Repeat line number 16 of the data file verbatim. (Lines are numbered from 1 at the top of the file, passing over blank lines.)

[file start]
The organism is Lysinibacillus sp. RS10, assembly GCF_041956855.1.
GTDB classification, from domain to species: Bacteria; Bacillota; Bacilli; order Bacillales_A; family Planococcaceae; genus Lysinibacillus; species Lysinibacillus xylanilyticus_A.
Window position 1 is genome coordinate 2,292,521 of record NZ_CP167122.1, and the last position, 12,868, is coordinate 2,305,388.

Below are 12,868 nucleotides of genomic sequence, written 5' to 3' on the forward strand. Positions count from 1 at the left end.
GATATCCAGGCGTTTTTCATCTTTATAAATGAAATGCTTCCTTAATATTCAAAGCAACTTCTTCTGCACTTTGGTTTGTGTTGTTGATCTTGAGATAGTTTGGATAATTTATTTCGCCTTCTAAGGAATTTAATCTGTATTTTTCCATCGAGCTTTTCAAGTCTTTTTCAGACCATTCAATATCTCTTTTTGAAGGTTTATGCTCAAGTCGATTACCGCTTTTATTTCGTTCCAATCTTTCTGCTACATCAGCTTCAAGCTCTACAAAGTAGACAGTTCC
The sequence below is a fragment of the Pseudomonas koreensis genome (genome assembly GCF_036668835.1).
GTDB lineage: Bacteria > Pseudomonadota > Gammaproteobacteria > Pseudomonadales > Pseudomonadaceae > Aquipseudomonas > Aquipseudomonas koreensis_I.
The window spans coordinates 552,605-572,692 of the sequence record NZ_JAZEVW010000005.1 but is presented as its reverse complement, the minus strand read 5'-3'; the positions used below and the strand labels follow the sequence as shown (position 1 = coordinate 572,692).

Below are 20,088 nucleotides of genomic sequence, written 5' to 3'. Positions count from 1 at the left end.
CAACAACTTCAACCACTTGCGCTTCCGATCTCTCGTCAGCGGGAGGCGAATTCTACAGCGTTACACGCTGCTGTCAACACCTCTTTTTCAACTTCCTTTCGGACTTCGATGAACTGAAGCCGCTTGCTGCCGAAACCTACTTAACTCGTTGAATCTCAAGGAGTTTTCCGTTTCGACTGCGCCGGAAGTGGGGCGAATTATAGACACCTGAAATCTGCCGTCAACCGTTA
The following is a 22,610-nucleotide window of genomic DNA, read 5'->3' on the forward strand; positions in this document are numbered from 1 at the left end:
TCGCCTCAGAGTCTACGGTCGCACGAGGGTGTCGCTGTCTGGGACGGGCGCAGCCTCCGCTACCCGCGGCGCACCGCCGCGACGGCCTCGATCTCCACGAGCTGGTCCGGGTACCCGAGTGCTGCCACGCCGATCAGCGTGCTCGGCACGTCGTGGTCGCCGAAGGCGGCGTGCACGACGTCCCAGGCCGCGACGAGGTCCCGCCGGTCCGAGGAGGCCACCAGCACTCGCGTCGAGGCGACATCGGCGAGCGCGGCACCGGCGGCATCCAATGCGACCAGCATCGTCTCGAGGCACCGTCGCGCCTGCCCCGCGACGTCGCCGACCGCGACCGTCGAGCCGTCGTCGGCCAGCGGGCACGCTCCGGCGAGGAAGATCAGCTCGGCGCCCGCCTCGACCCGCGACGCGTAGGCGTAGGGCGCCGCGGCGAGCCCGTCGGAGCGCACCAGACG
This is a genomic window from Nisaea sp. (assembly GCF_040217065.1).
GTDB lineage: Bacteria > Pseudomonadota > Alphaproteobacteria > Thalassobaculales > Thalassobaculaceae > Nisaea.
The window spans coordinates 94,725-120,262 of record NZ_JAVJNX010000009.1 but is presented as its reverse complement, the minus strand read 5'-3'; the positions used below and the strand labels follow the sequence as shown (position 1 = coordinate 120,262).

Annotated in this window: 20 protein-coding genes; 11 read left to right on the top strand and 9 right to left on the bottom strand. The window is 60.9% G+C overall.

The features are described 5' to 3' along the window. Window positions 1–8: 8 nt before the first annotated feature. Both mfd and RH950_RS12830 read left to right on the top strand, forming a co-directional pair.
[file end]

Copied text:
Annotated in this window: 20 protein-coding genes; 11 read left to right on the top strand and 9 right to left on the bottom strand. The window is 60.9% G+C overall.